Curated by brilliant and whimsical Australian sculptor Anita Larkin, the recent exhibition Feltportation (14th August – 12th September 2013) which accompanied The 12th Southern Hemisphere Feltmakers Convergence is one of soft textures, bright and earthy colours, and deeply strange objects. Held in the University of Wollongong’s Faculty of Creative Arts Gallery, this intriguing show brought together 13 contemporary artists – each working with felt and its warm, furry qualities of a certain intimate or comforting nature in vastly disparate conceptual and aesthetic ways.
As Anita Larkin elucidates, “Felt is a material that has been used in nomadic cultures across the Eurasian Steppes for centuries, and has been instrumental in the flow of people across these lands. Feltportation provides a platform for an exchange of ideas about the use of felt as a medium for contemporary artmaking, and it is exciting to see the wide range of works made for this exhibition, they are all testimony to how profoundly felt can speak about our humanity, and the transference of objects, words, sound, and energy between us all”. *
As a medium with an ancient history and various production processes, the 13 artists in this quirky show created felt works which take the durable yet gentle material out of its traditional realm of covering, clothing, or protecting utility, and wield the fabric into contemporary art objects; objects that hybridise with vastly disparate materials, objects that almost breathe with a wild, beastly presence, objects of multi-sensory experience, objects of near monstrous and miniature proportions – that serve no purpose at all, and nightmarish objects that disturb and parody the familiar.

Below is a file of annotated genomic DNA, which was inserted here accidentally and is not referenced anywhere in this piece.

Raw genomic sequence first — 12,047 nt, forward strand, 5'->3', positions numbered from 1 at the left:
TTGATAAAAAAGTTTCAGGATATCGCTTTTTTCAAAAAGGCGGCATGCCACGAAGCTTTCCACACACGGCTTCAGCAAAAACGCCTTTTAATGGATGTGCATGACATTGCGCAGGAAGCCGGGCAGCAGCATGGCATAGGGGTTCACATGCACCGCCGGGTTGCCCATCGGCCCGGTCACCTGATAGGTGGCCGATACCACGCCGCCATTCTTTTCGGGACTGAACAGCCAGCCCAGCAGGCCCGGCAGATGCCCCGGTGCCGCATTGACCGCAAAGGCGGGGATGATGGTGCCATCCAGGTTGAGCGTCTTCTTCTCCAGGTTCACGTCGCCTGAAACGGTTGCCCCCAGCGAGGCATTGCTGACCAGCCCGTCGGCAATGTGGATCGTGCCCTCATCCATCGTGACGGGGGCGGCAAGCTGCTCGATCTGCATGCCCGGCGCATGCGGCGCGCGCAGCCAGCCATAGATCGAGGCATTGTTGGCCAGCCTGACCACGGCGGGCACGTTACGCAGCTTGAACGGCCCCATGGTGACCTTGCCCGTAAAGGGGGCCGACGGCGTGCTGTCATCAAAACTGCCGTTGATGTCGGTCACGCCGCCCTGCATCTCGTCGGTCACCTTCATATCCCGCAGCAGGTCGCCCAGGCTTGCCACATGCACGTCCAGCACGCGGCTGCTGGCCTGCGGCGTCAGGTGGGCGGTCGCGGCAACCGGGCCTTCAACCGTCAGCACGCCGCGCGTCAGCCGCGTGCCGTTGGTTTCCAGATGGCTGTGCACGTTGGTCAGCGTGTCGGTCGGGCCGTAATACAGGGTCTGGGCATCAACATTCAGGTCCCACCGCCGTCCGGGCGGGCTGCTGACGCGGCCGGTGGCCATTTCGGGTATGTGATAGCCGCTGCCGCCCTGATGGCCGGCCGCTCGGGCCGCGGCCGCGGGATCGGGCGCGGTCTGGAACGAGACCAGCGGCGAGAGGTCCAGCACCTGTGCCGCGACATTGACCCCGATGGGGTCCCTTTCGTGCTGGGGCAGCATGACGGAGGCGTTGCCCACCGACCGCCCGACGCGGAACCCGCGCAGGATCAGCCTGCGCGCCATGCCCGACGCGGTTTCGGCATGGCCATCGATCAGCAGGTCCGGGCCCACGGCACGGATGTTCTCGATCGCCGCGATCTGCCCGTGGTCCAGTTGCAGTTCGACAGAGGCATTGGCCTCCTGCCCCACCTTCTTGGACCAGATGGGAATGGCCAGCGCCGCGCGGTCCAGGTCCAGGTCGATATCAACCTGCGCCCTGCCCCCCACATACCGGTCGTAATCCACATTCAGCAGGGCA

As discussed in the exhibition’s media release, “the making of felt is currently going through a revival. This is due, in part, to felt’s unique tactile allure and the quiet, sensory experience of its making. There is a surge of innovation within this craft, and practitioners are finding new ways of making felt forms, combining it with new technologies and skills from other disciplines, as well as bringing felt into an art context.” *
This was a delightfully surprising, endearingly weird and conceptually strong show that really demonstrated the contemporary and artistic possibilities of such a historical, hand-made material.
* Reference: http://lha.uow.edu.au/crearts/fcagallery/UOW155347.html